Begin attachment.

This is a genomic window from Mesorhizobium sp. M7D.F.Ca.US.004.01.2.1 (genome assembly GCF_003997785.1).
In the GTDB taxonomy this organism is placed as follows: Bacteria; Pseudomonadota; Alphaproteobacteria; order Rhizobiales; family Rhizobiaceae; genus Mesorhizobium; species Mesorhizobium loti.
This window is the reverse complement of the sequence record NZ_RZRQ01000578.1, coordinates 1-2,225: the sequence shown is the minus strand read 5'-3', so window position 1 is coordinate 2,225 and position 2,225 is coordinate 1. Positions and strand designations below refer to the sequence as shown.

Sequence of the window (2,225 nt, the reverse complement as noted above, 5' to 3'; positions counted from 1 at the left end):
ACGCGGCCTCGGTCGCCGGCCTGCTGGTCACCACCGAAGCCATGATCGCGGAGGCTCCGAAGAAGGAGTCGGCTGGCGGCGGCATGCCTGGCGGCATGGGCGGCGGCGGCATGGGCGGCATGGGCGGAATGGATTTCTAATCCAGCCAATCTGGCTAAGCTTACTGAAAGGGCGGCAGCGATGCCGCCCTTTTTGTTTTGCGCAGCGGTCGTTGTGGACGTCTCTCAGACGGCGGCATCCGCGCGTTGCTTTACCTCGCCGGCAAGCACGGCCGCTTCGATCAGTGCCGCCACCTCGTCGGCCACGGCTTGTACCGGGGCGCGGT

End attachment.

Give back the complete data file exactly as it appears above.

This is a genomic window from Mesorhizobium sp. M7D.F.Ca.US.004.01.2.1 (genome assembly GCF_003997785.1).
In the GTDB taxonomy this organism is placed as follows: Bacteria; Pseudomonadota; Alphaproteobacteria; order Rhizobiales; family Rhizobiaceae; genus Mesorhizobium; species Mesorhizobium loti.
This window is the reverse complement of the sequence record NZ_RZRQ01000578.1, coordinates 1-2,225: the sequence shown is the minus strand read 5'-3', so window position 1 is coordinate 2,225 and position 2,225 is coordinate 1. Positions and strand designations below refer to the sequence as shown.

Sequence of the window (2,225 nt, the reverse complement as noted above, 5' to 3'; positions counted from 1 at the left end):
ACGCGGCCTCGGTCGCCGGCCTGCTGGTCACCACCGAAGCCATGATCGCGGAGGCTCCGAAGAAGGAGTCGGCTGGCGGCGGCATGCCTGGCGGCATGGGCGGCGGCGGCATGGGCGGCATGGGCGGAATGGATTTCTAATCCAGCCAATCTGGCTAAGCTTACTGAAAGGGCGGCAGCGATGCCGCCCTTTTTGTTTTGCGCAGCGGTCGTTGTGGACGTCTCTCAGACGGCGGCATCCGCGCGTTGCTTTACCTCGCCGGCAAGCACGGCCGCTTCGATCAGTGCCGCCACCTCGTCGGCCACGGCTTGTACCGGGGCGCGGT